It’s still just so hard to fathom. The Vegas Golden Knights, an expansion team, have taken 3-0 lead in the first round of the playoffs. Over the Los Angeles Kings.
A formidable team to say the least. A team with two Stanley Cups in the past six years, who have retained most of their core. The Golden Knights are making them look silly so far in this series.
To get here, the Knights had to put three goals past Jonathan Quick in 58-and-a-half minutes. But they did it. Starting with an excellent shift by the freshly-returned David Perron, leading to a goal by Cody Eakin (tying it at 1-1), the Golden Knights got themselves back into this game:
James Neal scored a little over eight minutes later, and William Karlsson got his first goal of the series, the game winner, just 21 seconds after that:
This was after no goals were scored between Alex Iafallo’s goal at 13:14 in the first and Eakin’s at 6:10 in the third. That Iafallo goal:
Alex Iafallo gives the Kings the lead. pic.twitter.com/FKOPDDeg75— Ryan Quigley (@RP_Quigs) April 16, 2018
The celebration was cut premature, however, by Anze Kopitar deflecting a puck past Marc-Andre Fleury, making the score 3-2. The Golden Knights again returned to form, though, and held onto the one-goal lead with an empty L.A. net.
For once, Quick looked human. He allowed three goals on 26 shots, good for just a .885 save percentage. Fleury was the one standing on his head, making 37 saves on 39 shots, a .949 save percentage. That was the difference, and Fleury continues to be the better goaltender in this series.
This was not a great game for Nate Schmidt and Brayden McNabb, who were on the ice for both goals against. On the first, they both focused on making a hit instead of keeping up with Kopitar, allowing him to get ahead of them, firing the primary assist to Iafallo.
On the second, McNabb could have played a lot closer to Kopitar, who was screening the goaltender. But that goal is really not on him, so much as it is on Reilly Smith, who, in an attempt to clear the zone (without icing the puck, 5-on-6 is hard) coughed up what could have been a game-changing turnover.
But besides that mistake, Smith had a great game. His ability to draw defenders led to Karlsson’s goal, on which he also got the primary assist. He was cutting through the defense quite easily, and was a big part of the first line’s best game so far this series.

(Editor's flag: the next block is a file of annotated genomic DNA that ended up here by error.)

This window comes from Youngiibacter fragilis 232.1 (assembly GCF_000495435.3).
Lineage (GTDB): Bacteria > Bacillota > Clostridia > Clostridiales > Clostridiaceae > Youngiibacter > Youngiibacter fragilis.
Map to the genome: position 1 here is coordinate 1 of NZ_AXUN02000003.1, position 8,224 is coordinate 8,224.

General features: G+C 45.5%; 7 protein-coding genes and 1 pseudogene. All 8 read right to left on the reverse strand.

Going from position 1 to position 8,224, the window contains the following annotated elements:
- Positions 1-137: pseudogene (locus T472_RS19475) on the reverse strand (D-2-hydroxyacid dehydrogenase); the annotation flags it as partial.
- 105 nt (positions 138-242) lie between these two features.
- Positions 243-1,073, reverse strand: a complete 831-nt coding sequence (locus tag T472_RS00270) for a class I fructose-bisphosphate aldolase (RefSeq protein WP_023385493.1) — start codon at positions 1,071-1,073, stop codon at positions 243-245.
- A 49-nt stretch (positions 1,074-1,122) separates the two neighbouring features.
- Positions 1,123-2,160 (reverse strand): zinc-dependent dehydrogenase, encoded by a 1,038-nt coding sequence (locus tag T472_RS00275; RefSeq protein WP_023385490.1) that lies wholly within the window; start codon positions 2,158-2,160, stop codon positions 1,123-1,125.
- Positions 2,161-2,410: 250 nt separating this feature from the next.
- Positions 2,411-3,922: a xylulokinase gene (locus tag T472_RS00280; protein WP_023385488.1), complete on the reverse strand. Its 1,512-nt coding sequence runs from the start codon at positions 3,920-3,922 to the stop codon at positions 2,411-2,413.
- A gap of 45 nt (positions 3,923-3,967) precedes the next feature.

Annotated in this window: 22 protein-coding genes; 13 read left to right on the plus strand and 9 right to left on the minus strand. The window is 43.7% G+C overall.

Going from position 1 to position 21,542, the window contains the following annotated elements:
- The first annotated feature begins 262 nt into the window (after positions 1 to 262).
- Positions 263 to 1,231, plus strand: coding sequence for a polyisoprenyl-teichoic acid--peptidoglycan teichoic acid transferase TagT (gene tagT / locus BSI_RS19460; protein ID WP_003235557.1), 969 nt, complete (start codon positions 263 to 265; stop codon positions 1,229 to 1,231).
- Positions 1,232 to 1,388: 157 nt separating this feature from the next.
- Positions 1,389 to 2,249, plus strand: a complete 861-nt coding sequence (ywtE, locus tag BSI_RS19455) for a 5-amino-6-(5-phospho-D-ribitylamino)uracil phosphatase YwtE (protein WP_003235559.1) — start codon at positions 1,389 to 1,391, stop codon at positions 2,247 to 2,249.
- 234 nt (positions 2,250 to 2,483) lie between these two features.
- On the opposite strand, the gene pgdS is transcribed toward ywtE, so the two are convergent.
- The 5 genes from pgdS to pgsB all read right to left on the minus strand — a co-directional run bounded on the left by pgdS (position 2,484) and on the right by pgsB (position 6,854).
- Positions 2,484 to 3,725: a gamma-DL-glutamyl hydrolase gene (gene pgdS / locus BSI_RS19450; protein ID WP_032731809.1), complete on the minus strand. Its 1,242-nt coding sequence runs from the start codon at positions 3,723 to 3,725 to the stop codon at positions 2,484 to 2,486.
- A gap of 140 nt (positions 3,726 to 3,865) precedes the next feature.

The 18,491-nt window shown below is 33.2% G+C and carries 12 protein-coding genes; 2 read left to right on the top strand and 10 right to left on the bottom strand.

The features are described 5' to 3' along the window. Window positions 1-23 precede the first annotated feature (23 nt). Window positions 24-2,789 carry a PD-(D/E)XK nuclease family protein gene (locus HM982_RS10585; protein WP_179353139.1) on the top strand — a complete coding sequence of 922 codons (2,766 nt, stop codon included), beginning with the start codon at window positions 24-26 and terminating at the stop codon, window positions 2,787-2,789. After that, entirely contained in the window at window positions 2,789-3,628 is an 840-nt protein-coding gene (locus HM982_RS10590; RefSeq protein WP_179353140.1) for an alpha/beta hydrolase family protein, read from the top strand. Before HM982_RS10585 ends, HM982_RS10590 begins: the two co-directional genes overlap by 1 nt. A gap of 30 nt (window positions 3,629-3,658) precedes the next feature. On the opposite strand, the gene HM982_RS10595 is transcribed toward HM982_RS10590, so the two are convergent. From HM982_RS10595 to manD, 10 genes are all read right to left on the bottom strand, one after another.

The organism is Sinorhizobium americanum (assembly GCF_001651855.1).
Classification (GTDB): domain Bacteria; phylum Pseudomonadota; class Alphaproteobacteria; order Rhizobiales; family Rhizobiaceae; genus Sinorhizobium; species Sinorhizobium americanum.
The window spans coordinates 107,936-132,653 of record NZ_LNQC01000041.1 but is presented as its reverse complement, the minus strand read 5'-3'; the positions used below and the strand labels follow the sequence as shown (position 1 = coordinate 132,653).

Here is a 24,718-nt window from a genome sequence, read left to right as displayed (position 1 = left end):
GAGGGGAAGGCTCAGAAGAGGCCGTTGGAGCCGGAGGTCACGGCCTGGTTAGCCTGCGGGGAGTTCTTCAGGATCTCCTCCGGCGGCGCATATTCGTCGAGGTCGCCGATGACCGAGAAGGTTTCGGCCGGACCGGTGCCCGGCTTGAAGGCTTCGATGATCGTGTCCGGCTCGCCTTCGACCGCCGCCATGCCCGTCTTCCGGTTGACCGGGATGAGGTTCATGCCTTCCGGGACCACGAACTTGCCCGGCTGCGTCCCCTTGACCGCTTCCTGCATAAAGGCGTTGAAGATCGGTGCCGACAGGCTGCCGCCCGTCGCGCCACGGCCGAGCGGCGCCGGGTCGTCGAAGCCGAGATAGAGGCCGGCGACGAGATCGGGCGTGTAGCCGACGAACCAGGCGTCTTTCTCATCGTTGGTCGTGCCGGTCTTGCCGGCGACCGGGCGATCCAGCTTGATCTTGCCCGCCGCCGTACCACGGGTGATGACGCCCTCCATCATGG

Same with Perron, who was clearly fresh. His ability to be everywhere led to that game-tying and momentum-swinging goal from Eakin, even if he only got a secondary assist on the play. This was a game where the players who were fresh (Smith, Perron, Drew Doughty, Shea Theodore) were able to be separated from those who weren’t.
The chippy nature of this series also continued into this game, though with fewer hits. Instead, the post-whistle activity increased, leading to power plays throughout. Erik Haula hit Kopitar with the butt of his stick. Doughty elbowed Jonathan Marchessault in the same area he hit William Carrier. Dustin Brown hacked at Nate Schmidt’s calves. This hasn’t been an easy series for the Knights physically, and as long as it keeps going it won’t be.
The Knights continued to hold possession, albeit modestly:
With the Kings holding the hits advantage, the possession win for the Knights shouldn’t be surprising. The Kings battled back in the early second, but the Knights separated themselves again. The other noticeable trait in this game:
The Golden Knights figured out that high-danger shots from Quick’s left worked for them in Game 2. They targeted Quick there, and it worked. It will be interesting to see whether the Knights do that again in Game 4.
The Knights are going to look to build off this offense next game, and they remain in charge of momentum. While they did a solid job of fending off Los Angeles’s desperation in the first period, the entire next game will be desperation mode for the Kings.
It will be important for the Knights to do more than handle it, and to take advantage.